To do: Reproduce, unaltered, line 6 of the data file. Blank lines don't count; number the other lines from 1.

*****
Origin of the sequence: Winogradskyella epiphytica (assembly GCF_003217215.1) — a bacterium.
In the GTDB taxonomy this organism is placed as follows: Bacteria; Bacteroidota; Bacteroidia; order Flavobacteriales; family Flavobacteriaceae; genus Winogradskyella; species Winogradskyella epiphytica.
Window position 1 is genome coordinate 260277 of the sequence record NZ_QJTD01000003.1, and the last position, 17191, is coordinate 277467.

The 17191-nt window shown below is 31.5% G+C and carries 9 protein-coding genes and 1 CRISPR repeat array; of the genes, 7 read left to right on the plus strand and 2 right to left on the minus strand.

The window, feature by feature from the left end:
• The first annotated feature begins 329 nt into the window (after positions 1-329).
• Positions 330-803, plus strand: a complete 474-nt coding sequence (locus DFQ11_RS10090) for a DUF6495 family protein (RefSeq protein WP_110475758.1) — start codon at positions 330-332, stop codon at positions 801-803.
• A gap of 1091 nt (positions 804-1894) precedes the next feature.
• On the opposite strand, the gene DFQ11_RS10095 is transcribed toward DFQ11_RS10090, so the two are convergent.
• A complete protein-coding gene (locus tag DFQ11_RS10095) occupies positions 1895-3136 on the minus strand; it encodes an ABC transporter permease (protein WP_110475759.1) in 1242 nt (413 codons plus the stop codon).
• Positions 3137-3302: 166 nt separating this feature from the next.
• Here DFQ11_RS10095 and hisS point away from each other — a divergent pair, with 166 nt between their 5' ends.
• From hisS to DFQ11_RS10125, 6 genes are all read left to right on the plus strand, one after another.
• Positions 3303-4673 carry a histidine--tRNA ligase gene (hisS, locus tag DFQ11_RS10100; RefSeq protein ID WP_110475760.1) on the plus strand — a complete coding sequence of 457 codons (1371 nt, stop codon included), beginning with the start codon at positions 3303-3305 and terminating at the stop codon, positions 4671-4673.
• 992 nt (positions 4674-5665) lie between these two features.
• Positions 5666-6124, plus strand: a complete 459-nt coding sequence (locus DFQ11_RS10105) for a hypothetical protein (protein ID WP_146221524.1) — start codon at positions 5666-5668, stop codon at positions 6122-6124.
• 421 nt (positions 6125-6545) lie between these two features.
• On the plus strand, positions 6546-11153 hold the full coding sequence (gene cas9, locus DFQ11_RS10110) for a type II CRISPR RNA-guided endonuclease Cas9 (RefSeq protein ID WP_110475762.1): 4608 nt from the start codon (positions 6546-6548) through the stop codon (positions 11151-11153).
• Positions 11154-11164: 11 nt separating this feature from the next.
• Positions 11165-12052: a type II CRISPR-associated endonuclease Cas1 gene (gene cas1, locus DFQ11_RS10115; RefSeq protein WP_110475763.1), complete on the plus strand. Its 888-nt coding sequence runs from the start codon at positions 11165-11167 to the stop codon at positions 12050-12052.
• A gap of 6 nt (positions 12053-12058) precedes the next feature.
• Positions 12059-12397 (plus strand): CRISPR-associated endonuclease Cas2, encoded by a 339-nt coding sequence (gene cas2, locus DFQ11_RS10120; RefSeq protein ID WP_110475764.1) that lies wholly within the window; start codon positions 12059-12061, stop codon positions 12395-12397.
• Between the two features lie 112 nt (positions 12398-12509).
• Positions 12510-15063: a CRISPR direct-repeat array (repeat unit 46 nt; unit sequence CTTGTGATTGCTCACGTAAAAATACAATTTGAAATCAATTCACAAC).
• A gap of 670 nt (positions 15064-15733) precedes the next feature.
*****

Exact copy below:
• The first annotated feature begins 329 nt into the window (after positions 1-329).